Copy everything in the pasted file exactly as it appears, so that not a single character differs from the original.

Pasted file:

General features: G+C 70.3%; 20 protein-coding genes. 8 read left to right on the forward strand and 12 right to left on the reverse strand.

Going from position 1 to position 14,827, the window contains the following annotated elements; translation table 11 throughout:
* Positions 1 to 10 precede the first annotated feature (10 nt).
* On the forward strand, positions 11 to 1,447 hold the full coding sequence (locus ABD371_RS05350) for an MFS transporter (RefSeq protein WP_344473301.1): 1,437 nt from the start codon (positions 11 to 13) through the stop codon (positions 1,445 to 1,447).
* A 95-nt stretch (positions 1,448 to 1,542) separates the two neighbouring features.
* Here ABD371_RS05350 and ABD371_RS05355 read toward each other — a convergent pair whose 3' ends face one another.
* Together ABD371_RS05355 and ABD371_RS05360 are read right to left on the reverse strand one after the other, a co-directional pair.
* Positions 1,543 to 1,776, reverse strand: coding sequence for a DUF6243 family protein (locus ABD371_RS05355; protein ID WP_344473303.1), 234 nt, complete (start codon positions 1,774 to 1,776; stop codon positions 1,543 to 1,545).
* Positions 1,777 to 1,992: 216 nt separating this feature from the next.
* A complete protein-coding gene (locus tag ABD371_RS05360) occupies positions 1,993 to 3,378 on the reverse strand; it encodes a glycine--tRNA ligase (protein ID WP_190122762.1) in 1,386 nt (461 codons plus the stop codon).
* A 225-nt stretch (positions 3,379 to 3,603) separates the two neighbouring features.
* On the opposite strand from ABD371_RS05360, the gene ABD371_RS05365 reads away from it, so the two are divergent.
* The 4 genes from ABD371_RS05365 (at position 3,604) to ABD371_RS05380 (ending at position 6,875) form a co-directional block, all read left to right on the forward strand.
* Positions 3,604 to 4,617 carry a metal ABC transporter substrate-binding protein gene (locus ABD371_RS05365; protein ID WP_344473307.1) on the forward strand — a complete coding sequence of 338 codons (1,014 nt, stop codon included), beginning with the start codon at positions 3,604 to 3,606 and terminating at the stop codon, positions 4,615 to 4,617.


General features: G+C 70.3%; 20 protein-coding genes. 8 read left to right on the forward strand and 12 right to left on the reverse strand.

Going from position 1 to position 14,827, the window contains the following annotated elements; translation table 11 throughout:
* Positions 1 to 10 precede the first annotated feature (10 nt).
* On the forward strand, positions 11 to 1,447 hold the full coding sequence (locus ABD371_RS05350) for an MFS transporter (RefSeq protein WP_344473301.1): 1,437 nt from the start codon (positions 11 to 13) through the stop codon (positions 1,445 to 1,447).
* A 95-nt stretch (positions 1,448 to 1,542) separates the two neighbouring features.
* Here ABD371_RS05350 and ABD371_RS05355 read toward each other — a convergent pair whose 3' ends face one another.
* Together ABD371_RS05355 and ABD371_RS05360 are read right to left on the reverse strand one after the other, a co-directional pair.
* Positions 1,543 to 1,776, reverse strand: coding sequence for a DUF6243 family protein (locus ABD371_RS05355; protein ID WP_344473303.1), 234 nt, complete (start codon positions 1,774 to 1,776; stop codon positions 1,543 to 1,545).
* Positions 1,777 to 1,992: 216 nt separating this feature from the next.
* A complete protein-coding gene (locus tag ABD371_RS05360) occupies positions 1,993 to 3,378 on the reverse strand; it encodes a glycine--tRNA ligase (protein ID WP_190122762.1) in 1,386 nt (461 codons plus the stop codon).
* A 225-nt stretch (positions 3,379 to 3,603) separates the two neighbouring features.
* On the opposite strand from ABD371_RS05360, the gene ABD371_RS05365 reads away from it, so the two are divergent.
* The 4 genes from ABD371_RS05365 (at position 3,604) to ABD371_RS05380 (ending at position 6,875) form a co-directional block, all read left to right on the forward strand.
* Positions 3,604 to 4,617 carry a metal ABC transporter substrate-binding protein gene (locus ABD371_RS05365; protein ID WP_344473307.1) on the forward strand — a complete coding sequence of 338 codons (1,014 nt, stop codon included), beginning with the start codon at positions 3,604 to 3,606 and terminating at the stop codon, positions 4,615 to 4,617.